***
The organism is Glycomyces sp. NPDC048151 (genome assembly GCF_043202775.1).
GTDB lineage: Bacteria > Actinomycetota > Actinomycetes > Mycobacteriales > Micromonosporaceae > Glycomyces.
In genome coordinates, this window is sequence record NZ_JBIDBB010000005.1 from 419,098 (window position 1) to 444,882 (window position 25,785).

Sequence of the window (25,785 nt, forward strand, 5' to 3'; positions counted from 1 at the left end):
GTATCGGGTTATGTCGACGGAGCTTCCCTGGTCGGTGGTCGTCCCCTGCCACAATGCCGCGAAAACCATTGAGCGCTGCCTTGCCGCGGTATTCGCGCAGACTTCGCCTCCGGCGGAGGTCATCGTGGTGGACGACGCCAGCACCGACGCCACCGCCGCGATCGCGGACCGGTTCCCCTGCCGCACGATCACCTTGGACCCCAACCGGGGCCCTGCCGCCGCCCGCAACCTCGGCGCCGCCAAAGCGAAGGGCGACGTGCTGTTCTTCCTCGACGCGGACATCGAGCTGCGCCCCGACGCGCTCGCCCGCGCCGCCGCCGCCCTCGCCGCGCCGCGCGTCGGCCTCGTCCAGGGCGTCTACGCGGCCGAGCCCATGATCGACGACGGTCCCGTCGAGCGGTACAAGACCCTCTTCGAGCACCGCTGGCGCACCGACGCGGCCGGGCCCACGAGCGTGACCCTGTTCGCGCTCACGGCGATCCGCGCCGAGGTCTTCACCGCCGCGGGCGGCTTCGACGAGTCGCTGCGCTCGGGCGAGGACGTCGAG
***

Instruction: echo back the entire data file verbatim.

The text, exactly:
The organism is Glycomyces sp. NPDC048151 (genome assembly GCF_043202775.1).
GTDB lineage: Bacteria > Actinomycetota > Actinomycetes > Mycobacteriales > Micromonosporaceae > Glycomyces.
In genome coordinates, this window is sequence record NZ_JBIDBB010000005.1 from 419,098 (window position 1) to 444,882 (window position 25,785).

Sequence of the window (25,785 nt, forward strand, 5' to 3'; positions counted from 1 at the left end):
GTATCGGGTTATGTCGACGGAGCTTCCCTGGTCGGTGGTCGTCCCCTGCCACAATGCCGCGAAAACCATTGAGCGCTGCCTTGCCGCGGTATTCGCGCAGACTTCGCCTCCGGCGGAGGTCATCGTGGTGGACGACGCCAGCACCGACGCCACCGCCGCGATCGCGGACCGGTTCCCCTGCCGCACGATCACCTTGGACCCCAACCGGGGCCCTGCCGCCGCCCGCAACCTCGGCGCCGCCAAAGCGAAGGGCGACGTGCTGTTCTTCCTCGACGCGGACATCGAGCTGCGCCCCGACGCGCTCGCCCGCGCCGCCGCCGCCCTCGCCGCGCCGCGCGTCGGCCTCGTCCAGGGCGTCTACGCGGCCGAGCCCATGATCGACGACGGTCCCGTCGAGCGGTACAAGACCCTCTTCGAGCACCGCTGGCGCACCGACGCGGCCGGGCCCACGAGCGTGACCCTGTTCGCGCTCACGGCGATCCGCGCCGAGGTCTTCACCGCCGCGGGCGGCTTCGACGAGTCGCTGCGCTCGGGCGAGGACGTCGAG